Black Portraitures II: Imaging the Black Body and Re-Staging Histories is the sixth in a series of highly successful conferences staged by New York University (NYU) in collaboration with Harvard University’s Hutchins Center for African and African American Research.  This conference will bring together artists and scholars from an assortment of disciplines and practices, including art history, fashion, performance, and fine art, in wide-ranging conversations about the historical and contemporary ways in which the black body has been imagined in the West.

The art and politics of representing blackness have generated global sites of examination and contestation. This year’s conference will strike an innovative note by including a focus on depictions of the black body within the art collections of NYU’s Villa La Pietra in Florence, Italy. These assets include a collection of sculptures and paintings representing ornamental black images that have come to be known as “Blackamoors.” These images present an opportunity to deconstruct, compare, and contextualize the myriad portrayals of the black body in western societies from multidisciplinary angles. The more recent universality of black culture and its global presence have heightened the visibility of the black body in international sports, music, fashion, and the visual arts, with implications worthy of much critique. In this context,Black Portraitures II: Imaging the Black Body and Re-Staging “Ornamental Blackness” in History, explores the impulses, ideas, and techniques undergirding the production of images of desire and self-representation, and the exchange of the gaze from the 18th century to the present day.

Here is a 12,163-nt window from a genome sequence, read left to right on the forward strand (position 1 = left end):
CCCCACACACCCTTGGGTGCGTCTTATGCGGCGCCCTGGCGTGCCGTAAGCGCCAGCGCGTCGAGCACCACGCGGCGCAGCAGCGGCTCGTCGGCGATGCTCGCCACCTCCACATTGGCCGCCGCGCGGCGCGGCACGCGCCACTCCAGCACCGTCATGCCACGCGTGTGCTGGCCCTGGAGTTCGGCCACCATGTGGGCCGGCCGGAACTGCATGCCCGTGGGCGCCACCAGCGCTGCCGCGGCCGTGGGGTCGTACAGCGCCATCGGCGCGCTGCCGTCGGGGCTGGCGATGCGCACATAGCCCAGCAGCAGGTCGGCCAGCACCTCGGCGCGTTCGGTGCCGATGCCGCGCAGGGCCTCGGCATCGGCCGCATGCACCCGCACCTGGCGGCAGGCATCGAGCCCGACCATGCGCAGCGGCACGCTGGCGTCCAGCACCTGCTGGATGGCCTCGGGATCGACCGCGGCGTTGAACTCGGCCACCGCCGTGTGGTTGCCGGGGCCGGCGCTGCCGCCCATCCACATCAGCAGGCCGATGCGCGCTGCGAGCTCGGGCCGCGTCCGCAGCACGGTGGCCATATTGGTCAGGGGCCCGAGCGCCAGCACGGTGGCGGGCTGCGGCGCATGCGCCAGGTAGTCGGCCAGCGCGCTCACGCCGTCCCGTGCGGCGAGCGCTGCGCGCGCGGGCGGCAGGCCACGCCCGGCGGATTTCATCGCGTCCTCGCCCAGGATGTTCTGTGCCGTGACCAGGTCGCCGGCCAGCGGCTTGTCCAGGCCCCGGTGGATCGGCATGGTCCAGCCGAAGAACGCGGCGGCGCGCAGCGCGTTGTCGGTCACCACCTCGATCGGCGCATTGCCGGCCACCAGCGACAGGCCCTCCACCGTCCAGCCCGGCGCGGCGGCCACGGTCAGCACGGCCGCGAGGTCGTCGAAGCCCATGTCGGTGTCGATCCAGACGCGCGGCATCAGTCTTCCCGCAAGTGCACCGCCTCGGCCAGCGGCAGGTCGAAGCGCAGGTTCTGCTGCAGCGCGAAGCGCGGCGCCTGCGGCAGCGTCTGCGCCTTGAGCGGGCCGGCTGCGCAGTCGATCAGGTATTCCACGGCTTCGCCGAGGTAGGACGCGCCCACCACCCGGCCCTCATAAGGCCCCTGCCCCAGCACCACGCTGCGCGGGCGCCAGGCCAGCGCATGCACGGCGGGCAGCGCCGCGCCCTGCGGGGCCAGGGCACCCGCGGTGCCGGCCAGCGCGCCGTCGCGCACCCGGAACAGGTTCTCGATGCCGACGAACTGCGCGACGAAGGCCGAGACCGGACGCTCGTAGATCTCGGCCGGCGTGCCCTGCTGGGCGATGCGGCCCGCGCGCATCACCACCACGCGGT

For more information, please visit the NYU Tisch Department of Photography & Imaging website.

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DPI Faculty Update

Lots of great stuff being produced inside and outside of Tisch by the DPI faculty. Here’s a bit of what’s been happening lately: